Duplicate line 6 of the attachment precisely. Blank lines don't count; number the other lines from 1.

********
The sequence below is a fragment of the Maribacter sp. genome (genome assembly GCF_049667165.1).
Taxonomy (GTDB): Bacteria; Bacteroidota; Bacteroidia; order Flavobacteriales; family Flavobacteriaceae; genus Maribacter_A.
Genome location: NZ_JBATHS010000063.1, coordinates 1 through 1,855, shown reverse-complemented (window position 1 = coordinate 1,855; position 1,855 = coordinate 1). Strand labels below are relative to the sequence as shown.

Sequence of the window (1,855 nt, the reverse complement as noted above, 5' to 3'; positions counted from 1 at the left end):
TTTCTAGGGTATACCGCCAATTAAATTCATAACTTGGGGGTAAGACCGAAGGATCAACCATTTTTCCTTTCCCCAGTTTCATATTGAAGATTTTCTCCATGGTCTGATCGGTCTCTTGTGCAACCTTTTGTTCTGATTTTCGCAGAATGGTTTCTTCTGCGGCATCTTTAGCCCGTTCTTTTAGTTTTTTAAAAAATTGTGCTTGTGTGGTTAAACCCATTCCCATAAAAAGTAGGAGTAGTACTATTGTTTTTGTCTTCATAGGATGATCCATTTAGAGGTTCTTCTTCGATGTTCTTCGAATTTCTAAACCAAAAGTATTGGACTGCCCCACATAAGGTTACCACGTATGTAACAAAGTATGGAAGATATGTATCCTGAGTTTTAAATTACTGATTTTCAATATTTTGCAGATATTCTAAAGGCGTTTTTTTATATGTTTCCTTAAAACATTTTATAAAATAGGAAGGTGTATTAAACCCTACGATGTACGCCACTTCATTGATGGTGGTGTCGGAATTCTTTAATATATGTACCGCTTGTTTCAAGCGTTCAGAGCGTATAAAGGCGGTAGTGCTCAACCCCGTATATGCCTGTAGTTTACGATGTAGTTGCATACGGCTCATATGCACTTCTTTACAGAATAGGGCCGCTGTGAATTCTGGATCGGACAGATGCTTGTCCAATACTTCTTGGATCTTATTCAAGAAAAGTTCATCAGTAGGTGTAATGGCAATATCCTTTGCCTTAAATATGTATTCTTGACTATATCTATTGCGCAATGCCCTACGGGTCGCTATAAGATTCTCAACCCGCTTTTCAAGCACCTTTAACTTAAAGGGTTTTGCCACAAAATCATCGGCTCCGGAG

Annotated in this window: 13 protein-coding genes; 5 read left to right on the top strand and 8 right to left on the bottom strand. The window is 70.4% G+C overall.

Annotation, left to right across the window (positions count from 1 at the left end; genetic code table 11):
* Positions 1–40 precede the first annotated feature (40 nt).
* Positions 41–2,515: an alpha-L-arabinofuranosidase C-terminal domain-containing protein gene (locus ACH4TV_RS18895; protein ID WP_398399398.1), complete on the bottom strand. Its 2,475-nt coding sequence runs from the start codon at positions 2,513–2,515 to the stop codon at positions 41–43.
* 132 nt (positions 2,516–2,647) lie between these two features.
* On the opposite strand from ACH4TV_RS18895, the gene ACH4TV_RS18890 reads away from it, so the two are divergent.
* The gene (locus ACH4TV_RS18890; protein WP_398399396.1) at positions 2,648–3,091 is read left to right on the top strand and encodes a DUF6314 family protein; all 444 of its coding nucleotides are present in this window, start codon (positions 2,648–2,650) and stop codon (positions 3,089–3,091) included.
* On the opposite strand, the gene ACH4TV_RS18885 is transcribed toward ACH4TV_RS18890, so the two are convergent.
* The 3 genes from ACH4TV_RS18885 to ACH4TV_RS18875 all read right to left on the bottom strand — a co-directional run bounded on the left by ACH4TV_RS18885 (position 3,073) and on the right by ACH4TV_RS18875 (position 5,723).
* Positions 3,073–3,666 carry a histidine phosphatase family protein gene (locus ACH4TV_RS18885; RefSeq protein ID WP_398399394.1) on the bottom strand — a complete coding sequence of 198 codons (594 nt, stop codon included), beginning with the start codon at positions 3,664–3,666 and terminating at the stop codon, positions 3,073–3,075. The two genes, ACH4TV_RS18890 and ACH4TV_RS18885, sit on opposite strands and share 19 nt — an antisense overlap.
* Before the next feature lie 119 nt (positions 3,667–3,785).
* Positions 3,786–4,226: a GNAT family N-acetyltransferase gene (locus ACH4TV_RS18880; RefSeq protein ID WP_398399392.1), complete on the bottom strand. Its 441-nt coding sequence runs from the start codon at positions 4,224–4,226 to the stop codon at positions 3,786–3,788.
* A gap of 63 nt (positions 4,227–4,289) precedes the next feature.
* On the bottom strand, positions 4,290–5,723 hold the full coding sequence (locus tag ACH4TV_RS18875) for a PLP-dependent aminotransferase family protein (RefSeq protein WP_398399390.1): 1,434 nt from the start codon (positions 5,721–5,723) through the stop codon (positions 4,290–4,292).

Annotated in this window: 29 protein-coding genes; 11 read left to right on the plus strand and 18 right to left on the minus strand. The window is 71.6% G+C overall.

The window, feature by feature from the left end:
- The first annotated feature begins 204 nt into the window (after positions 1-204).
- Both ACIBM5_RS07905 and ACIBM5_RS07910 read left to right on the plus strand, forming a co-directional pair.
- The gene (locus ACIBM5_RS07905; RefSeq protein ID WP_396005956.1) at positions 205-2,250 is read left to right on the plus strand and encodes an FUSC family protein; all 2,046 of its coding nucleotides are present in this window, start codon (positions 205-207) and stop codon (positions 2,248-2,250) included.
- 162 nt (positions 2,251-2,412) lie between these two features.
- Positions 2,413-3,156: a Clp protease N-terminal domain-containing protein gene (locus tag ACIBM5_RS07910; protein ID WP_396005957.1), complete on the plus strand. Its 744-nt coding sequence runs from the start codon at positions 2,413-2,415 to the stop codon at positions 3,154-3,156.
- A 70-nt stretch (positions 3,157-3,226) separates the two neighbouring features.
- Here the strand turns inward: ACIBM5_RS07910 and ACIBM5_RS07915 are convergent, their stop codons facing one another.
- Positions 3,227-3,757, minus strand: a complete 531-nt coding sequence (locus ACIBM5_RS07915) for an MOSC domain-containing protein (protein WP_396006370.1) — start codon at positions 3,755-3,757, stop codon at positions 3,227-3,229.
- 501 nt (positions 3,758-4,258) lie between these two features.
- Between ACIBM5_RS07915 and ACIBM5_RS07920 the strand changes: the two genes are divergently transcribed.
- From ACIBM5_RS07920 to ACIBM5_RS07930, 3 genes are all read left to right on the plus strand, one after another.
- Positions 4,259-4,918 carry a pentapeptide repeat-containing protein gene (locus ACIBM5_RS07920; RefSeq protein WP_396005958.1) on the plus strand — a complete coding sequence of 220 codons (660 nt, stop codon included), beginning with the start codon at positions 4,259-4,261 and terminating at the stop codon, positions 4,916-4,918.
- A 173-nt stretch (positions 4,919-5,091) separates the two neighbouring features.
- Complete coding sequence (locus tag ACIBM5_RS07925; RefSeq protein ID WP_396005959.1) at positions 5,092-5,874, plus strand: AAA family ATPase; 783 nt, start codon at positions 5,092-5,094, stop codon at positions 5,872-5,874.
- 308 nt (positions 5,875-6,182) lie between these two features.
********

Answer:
Annotated in this window: 13 protein-coding genes; 5 read left to right on the top strand and 8 right to left on the bottom strand. The window is 70.4% G+C overall.